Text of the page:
The old saying (can’t think of the author – sounds like Oscar Wilde, though) was: there are two tragedies in life. One is not getting what you want. The other is getting it. Or that old stand-by: Careful what you wish for (you might get it).
David Brooks, columnist for the NYT, recently wrote an intriguing column entitled: The Creative Monopoly. He leads with a story about Peter Thiel, a bright grad of Stanford and Stanford law, who didn’t get what he wanted: a Supreme Court clerkship. But instead of becoming, say, an ambulance chaser who moans nightly to bartenders about thwarted dreams, he harnessed that ambition and tried something else. He founded a little company called – you might have heard of it – Paypal. In his spare time he was an early investor in another little company you might have heard of: Facebook. And on and on. Currently in his spare time he teaches CS183: Startup – a class in the computer science department at Stanford (Blake Masters has posted an essay version of his class notes – read them here – they’re excellent). No surprise there.
David Brooks summarizes his Thiel’s thesis, which has to do with our confused idea of competing in the marketplace. What most people (or companies) try to do is compete against everyone else in the same thing. So there is one winner (more or less) and a lot of losers. Competition, Thiel says, is not necessarily “unqualifiedly (sic) good.” Sometimes it’s better to stop trying to compete and become a monopoly in something brand new.
Like PayPal. “It’s important to ask at what point it makes sense to get away from competition and shift your life trajectory towards monopoly.” By monopoly he doesn’t mean eliminate all rivals. He means do something creative and new that no one else (or not many, anyway) has thought of doing yet.
It’s easy to be swept up in competition at every level, and it only gets worse, more intense as you go up the ladder – high school, undergrad, grad school, professional world. It gets harder and harder. Peter Thiel: “Too often in the race to compete, we learn to confuse what is hard with what is valuable. The intensity of competition becomes a proxy for value. But value is a different question entirely. And to the extent that it’s not there, you’re competing just for the sake of competition. .. It’s important to ask at what point it makes sense to get away from competition and shift your trajectory towards monopoly.”
David Brooks, paraphrasing Thiel: “Instead of being slightly better than everybody else in a crowded and established field, it’s often more valuable to create a new market and totally dominate it.”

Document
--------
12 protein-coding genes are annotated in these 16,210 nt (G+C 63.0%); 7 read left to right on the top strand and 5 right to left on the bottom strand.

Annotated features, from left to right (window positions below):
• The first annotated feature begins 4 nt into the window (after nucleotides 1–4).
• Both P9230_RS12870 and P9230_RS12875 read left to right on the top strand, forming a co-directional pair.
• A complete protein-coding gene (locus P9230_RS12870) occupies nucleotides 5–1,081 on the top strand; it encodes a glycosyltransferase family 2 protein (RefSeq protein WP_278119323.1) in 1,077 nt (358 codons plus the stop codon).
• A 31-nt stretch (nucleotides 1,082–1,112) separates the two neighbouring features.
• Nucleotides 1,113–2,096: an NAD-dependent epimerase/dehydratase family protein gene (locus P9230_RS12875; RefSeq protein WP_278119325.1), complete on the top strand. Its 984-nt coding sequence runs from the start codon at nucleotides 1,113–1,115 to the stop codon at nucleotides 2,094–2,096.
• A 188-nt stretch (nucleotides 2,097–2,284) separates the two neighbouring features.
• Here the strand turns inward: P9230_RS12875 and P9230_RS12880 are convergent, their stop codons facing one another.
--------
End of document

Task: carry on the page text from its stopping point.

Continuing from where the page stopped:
One problem with competition is that it “sometimes inhibits the creativity it requires.” Creative people don’t race with the rats. They go off the track and find their own path where no one has been before. The competition model as applied to schools rewards people who compete and follow the beaten paths, who know how to play the system and take the “right” subjects and get good grades. This model “undermines innovation.”
David Brooks: “You know somebody has been sucked into the competitive myopia when they start using sports or war metaphors. Sports and war are competitive enterprises. If somebody hits three home runs against you in the top of the inning, your job is to go hit four home runs in the bottom of the inning.
“But business, politics, intellectual life and most other realms are not like that. In most realms, if somebody hits three home runs against you in one inning, you have the option of picking up your equipment and inventing a different game. You don’t have to compete; you can invent.”
The music world in many ways resembles the competitiveness that business, politics, and sports are steeped in. Winners work on audition material and solos to beat out everyone else in getting a job. There are very few jobs anymore and many, many qualified applicants. If you’re reading this blog, you may be one of those creative types who are looking for a new game (congratulations to you if you went through the whole music education system and still have some creative impulses in you – I would like to hear your story about that). I went through the system and did almost no creative activity on my first instrument (the horn) for decades (I did do stuff – improvising, writing, composing – but it was all outside the horn). Now that I am a classical improviser, I would argue that it’s time to get back to the future – to reintroduce aural learning, creative learning and activities. Nothing wrong with working on the solos and excerpts, but adding a creative dimension to your musicianship opens up new worlds to you and your students. And creative music may just be the tonic that classical music needs to keep it alive and vibrant into the 21st century.
Time to get off the beaten path and see what’s out there.